Noting that while food production tends to increase arithmetically, population tends to increase naturally at a geometric rate, Malthus argued that it is no surprise that people thus choose to reduce population growth. People can increase food production, Malthus thought, only by slow, difficult methods such as reclaiming unused land or intensive farming; but they can check population growth more effectively by marrying late, using contraceptives, emigrating, or, in more extreme circumstances, resorting to reduced, health care tolerating vicious social diseases or impoverished living conditions, warfare, or even infanticide. Malthus was fascinated not with the inevitability of human demise, but with why humans do not die off in the face of such overwhelming odds. As an economist, he studied responses to incentives.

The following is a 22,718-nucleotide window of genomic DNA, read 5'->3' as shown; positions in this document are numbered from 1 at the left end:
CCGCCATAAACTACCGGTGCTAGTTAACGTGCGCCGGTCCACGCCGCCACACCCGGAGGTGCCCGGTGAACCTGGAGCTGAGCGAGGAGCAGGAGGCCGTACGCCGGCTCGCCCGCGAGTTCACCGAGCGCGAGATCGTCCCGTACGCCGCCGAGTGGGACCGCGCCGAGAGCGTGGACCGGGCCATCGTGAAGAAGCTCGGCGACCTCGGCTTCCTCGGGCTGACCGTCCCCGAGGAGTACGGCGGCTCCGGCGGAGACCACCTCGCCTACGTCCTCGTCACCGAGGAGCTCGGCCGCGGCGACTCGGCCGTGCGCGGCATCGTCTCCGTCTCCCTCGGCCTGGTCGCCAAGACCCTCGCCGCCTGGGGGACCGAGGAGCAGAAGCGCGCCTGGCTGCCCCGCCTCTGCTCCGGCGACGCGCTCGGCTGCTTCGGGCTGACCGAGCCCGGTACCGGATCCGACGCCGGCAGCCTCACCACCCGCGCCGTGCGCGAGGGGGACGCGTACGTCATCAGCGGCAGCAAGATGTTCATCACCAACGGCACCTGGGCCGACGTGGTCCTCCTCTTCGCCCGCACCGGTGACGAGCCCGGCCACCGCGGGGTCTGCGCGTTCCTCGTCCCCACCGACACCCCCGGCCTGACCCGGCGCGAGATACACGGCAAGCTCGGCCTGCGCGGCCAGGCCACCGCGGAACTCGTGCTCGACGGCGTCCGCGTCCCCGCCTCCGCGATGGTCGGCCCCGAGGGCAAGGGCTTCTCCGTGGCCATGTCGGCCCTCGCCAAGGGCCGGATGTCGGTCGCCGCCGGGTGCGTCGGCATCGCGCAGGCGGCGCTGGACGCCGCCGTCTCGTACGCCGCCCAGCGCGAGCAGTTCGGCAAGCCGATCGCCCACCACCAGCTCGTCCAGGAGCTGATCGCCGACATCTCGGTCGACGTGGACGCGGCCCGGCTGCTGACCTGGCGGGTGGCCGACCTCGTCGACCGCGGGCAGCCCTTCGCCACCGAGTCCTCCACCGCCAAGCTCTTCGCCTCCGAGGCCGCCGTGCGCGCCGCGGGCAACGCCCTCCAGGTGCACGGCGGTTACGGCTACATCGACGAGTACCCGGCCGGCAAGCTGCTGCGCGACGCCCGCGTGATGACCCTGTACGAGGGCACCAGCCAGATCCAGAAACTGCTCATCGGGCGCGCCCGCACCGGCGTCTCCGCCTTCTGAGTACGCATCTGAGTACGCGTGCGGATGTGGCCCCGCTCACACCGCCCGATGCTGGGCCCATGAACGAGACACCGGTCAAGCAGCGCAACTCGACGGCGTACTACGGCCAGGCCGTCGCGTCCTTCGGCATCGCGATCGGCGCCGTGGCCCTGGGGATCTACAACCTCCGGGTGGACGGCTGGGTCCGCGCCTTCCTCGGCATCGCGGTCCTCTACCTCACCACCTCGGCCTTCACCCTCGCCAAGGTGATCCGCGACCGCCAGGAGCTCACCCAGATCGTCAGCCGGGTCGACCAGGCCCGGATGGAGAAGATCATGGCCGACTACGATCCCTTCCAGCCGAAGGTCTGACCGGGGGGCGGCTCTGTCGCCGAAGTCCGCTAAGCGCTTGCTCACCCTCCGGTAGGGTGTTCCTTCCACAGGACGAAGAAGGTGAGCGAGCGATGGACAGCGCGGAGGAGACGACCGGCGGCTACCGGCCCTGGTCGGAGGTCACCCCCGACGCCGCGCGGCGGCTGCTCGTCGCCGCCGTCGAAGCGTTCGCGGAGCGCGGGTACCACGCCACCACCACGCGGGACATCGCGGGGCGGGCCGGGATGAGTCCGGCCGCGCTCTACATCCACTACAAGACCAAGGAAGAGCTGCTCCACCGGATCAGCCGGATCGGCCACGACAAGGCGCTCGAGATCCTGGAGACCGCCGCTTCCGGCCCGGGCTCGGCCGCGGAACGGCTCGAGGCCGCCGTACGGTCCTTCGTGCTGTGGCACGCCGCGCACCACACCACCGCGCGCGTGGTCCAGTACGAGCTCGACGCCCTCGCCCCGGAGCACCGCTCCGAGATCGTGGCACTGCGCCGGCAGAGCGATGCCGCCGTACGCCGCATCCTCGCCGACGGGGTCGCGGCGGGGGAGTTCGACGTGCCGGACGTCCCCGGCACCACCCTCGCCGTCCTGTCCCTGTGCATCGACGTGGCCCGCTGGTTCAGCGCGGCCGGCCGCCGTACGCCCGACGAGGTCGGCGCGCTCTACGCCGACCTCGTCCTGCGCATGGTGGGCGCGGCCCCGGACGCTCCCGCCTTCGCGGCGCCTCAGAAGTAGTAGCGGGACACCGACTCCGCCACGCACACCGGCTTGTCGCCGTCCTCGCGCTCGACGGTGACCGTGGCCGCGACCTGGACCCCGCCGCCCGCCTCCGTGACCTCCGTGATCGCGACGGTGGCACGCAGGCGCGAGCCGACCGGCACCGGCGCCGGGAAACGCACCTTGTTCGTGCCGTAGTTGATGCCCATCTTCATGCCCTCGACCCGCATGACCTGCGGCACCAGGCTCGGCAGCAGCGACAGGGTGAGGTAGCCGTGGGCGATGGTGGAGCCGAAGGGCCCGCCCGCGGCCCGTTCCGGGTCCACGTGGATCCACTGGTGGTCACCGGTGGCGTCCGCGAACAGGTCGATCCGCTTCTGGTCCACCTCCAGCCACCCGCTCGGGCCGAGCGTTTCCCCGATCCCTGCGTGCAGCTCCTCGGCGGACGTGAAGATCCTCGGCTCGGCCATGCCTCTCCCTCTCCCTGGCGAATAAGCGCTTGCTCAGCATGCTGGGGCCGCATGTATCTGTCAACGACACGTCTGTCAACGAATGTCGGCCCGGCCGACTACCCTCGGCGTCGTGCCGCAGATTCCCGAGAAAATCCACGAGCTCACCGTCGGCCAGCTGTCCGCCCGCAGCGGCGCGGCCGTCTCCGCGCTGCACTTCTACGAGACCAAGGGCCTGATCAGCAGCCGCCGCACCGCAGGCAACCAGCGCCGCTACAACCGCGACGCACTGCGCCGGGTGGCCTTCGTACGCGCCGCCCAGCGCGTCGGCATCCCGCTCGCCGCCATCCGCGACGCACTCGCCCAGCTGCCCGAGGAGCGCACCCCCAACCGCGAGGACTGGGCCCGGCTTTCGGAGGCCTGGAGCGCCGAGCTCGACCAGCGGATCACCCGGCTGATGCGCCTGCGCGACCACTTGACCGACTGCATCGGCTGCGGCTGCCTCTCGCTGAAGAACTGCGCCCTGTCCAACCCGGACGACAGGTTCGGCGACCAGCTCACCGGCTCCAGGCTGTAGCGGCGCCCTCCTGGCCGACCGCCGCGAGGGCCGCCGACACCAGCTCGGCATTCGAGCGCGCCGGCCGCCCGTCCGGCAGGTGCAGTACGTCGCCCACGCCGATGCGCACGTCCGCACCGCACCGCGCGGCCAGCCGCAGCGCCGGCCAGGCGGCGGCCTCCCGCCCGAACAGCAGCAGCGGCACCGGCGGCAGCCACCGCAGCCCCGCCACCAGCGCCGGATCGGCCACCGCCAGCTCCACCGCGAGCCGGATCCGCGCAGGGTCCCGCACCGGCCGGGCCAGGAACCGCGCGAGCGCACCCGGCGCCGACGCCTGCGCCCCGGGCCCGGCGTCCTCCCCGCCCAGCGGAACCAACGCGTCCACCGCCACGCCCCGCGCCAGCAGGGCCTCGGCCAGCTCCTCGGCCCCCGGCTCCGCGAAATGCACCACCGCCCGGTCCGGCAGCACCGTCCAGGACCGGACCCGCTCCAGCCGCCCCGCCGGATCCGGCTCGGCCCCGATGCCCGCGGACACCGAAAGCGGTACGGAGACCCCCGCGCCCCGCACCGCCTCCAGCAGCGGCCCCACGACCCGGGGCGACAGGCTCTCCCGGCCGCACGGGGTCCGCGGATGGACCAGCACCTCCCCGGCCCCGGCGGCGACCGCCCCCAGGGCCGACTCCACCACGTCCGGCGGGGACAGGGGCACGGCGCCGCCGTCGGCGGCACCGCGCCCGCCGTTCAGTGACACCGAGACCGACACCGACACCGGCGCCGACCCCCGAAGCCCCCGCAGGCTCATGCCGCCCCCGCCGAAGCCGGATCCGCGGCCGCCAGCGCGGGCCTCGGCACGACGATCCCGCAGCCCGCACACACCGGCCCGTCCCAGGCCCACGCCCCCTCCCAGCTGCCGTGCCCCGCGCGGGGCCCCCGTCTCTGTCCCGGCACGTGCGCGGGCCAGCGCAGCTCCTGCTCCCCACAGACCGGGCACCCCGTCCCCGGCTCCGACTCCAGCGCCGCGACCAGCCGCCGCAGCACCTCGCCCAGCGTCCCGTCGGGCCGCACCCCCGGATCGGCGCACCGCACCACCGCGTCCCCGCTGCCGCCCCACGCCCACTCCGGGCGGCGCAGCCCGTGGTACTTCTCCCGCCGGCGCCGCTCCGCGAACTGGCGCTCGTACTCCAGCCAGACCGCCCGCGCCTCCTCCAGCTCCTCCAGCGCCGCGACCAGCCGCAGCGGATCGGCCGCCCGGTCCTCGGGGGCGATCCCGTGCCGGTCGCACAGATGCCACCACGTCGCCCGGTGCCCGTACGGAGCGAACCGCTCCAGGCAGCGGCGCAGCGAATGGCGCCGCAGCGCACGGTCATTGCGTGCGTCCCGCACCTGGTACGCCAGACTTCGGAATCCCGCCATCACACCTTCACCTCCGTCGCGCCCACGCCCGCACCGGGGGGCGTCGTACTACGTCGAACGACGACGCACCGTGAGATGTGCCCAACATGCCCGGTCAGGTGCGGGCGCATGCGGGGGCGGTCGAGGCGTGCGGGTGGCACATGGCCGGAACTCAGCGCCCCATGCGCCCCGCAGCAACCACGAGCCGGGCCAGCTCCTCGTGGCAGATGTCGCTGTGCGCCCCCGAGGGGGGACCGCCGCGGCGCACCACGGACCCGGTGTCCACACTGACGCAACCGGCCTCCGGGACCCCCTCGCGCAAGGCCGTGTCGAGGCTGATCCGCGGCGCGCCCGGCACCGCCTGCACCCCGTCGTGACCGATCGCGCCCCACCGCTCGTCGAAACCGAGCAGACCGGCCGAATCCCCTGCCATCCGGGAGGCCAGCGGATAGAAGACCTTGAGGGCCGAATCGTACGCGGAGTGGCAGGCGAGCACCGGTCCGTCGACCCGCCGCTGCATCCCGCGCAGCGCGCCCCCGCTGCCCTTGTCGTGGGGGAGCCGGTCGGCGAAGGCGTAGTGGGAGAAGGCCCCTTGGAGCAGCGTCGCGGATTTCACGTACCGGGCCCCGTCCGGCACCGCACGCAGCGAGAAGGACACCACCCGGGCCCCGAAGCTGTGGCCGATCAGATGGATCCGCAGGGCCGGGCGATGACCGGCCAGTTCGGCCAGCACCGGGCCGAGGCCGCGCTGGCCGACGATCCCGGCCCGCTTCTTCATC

The demographic transition model seeks to explain the transformation of countries from having high birth and death rates to low birth and death rates. The model is based on the change in crude birth rate (CBR) and crude death rate (CDR) over time.
E. G. Ravenstein, a Fellow of the Royal Geographic Society, outlined a series of "laws of migration" that attempted to explain and predict migration patterns both within and between nations.
The gravity model, as social scientists refer to the modified law of gravitation, takes into account the population size of two places and their distance. Since